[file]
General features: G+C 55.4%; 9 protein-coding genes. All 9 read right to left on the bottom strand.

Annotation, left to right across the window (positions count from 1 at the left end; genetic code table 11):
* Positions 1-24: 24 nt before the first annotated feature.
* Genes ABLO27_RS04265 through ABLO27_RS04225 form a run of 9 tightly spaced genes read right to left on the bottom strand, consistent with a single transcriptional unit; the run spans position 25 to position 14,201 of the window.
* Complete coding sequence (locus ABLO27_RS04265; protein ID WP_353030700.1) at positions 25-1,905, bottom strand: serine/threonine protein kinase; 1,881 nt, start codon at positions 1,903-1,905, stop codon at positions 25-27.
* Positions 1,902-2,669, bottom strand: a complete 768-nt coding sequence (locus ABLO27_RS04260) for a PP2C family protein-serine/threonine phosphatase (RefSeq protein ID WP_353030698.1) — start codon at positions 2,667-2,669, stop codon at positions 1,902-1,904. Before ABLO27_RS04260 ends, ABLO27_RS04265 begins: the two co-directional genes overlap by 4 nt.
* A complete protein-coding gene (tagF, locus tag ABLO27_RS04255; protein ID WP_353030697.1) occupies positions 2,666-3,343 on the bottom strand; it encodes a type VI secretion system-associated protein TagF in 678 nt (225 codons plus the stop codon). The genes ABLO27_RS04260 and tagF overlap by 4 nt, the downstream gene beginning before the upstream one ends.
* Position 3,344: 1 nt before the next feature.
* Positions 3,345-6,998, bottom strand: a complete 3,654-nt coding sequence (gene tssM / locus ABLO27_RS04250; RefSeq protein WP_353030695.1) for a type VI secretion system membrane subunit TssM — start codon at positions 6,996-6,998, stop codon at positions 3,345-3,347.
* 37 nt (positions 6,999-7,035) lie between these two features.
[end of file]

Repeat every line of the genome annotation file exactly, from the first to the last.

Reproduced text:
General features: G+C 55.4%; 9 protein-coding genes. All 9 read right to left on the bottom strand.

Annotation, left to right across the window (positions count from 1 at the left end; genetic code table 11):
* Positions 1-24: 24 nt before the first annotated feature.
* Genes ABLO27_RS04265 through ABLO27_RS04225 form a run of 9 tightly spaced genes read right to left on the bottom strand, consistent with a single transcriptional unit; the run spans position 25 to position 14,201 of the window.
* Complete coding sequence (locus ABLO27_RS04265; protein ID WP_353030700.1) at positions 25-1,905, bottom strand: serine/threonine protein kinase; 1,881 nt, start codon at positions 1,903-1,905, stop codon at positions 25-27.
* Positions 1,902-2,669, bottom strand: a complete 768-nt coding sequence (locus ABLO27_RS04260) for a PP2C family protein-serine/threonine phosphatase (RefSeq protein ID WP_353030698.1) — start codon at positions 2,667-2,669, stop codon at positions 1,902-1,904. Before ABLO27_RS04260 ends, ABLO27_RS04265 begins: the two co-directional genes overlap by 4 nt.
* A complete protein-coding gene (tagF, locus tag ABLO27_RS04255; protein ID WP_353030697.1) occupies positions 2,666-3,343 on the bottom strand; it encodes a type VI secretion system-associated protein TagF in 678 nt (225 codons plus the stop codon). The genes ABLO27_RS04260 and tagF overlap by 4 nt, the downstream gene beginning before the upstream one ends.
* Position 3,344: 1 nt before the next feature.
* Positions 3,345-6,998, bottom strand: a complete 3,654-nt coding sequence (gene tssM / locus ABLO27_RS04250; RefSeq protein WP_353030695.1) for a type VI secretion system membrane subunit TssM — start codon at positions 6,996-6,998, stop codon at positions 3,345-3,347.
* 37 nt (positions 6,999-7,035) lie between these two features.